getting around

Where Is the Tesla Bus?

Photo: Tesla

At at least one point on Thursday, Elon Musk was making a lot of sense. On stage at his Nevada Gigafactory announcing the long-anticipated (and greatly delayed) rollout of the Tesla Semi, Twitter’s new CEO made a very good point about the potential benefit of an electric truck compared to the diesel version. “When you factor in the number of hours driven and the weight it’s carrying, although it’s only one percent of vehicle production, it’s actually 20 percent of vehicle emissions,” he said, adding that the 4 million semi-trucks on the road also account for a third of all the U.S.’s particulate emissions. “From a health impact, especially in cities, this is a huge impact.” Which is why the first 100 trucks produced by Tesla for PepsiCo, which will ferry Doritos and Mountain Dew around the country at distances of up to 500 miles per charge, received a $15 million grant from California’s climate agency as part of an air-pollution-reduction program. As I experienced the fleeting sensation of agreeing with Elon Musk about something — and even excitement about the Tesla Semi — I was reminded of the twin promise he made when he first announced his plan for these trucks five years ago: There was supposed to be a Tesla Bus. But where is it? After all, he’s put the public-transportation industry (and humanity, in its own way) through in the last five years, I think we deserve the Tesla Bus.

In a 2016 document outlining a broad ten-year strategy for Tesla, Musk highlighted the importance of electrifying both trucking and transit. “In addition to consumer vehicles, there are two other types of electric vehicle needed: heavy-duty trucks and high passenger-density urban transport,” he wrote. He was right! Electrifying the country’s buses has become a primary goal for transit agencies — buses travel through densely populated cities, exposing everyone around them to toxic fumes. Electrification also saves cities money since they cost less to maintain and require fewer repairs. And adding more reliable, efficient electric buses also brings with it the potential to get more drivers out of their own emissions-spewing vehicles, delivering cleaner air and less congestion. There are big electric-vehicle manufacturers like BYD delivering substantial electric-bus orders in the U.S. now. But there’s also plenty of opportunity: A recent survey showed that only 1,268 buses out of a total of 63,530 total buses nationwide are actively operating as electric.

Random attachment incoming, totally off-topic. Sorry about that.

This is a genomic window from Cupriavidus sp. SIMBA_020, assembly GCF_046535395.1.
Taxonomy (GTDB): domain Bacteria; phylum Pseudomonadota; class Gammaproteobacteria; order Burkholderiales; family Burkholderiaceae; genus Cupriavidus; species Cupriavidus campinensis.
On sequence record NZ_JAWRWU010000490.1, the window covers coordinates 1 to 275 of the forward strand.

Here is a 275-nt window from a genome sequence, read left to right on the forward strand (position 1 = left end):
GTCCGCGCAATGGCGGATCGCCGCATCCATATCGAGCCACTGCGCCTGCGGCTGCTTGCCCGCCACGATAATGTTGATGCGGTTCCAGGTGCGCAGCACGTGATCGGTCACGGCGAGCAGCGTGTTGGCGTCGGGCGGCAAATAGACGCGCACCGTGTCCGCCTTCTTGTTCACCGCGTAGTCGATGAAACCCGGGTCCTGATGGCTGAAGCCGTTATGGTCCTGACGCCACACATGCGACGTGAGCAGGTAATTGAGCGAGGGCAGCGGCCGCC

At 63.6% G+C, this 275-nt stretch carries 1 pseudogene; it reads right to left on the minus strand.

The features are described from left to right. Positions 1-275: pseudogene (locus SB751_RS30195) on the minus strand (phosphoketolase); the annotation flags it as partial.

Of course, we know what Musk did instead of building the Tesla Bus. He spent the next few years insulting transit experts and equating riding buses to sitting next to mass murderers. He also started a tunneling company that has convinced elected officials across the country that they should invest in pricey underground lanes for cars instead of, say, dedicated bus lanes for, say, the Tesla Bus.

Tesla has shown what the automaker is capable of, Musk’s often unfulfilled claims aside. An entire portion of Thursday’s presentation focused on all the research that Tesla’s engineers had done in service of the semi project: ride-alongs on long-distance routes in order to add details truck drivers had asked for, like dual navigation touchscreens and an increased cab height. Bus operators experience many of the same challenges and, like truck drivers, are facing a nationwide hiring shortage. The public-transit industry is desperately in need of vehicles that help agencies operate their fleets more efficiently while contributing to an environment that’s safer and cleaner for everyone in and around them. (And if Tesla’s buses need any repairs, GM can fix them.)

But the presentation, sadly, made no mention of the Tesla Bus. Instead, we were shown an unreleased “robotaxi” with a white sheet draped over the top. I don’t want a robotaxi, with its dubious self-driving capabilities, clogging up our streets. I want a Tesla Bus, driven by a person, getting thousands of passengers to school and work every day. I want a Tesla Bus that will actually end traffic. At this point, I honestly don’t care if it looks like a Stormtrooper helmet. Just give us the Tesla Bus!

Where Is the Tesla Bus?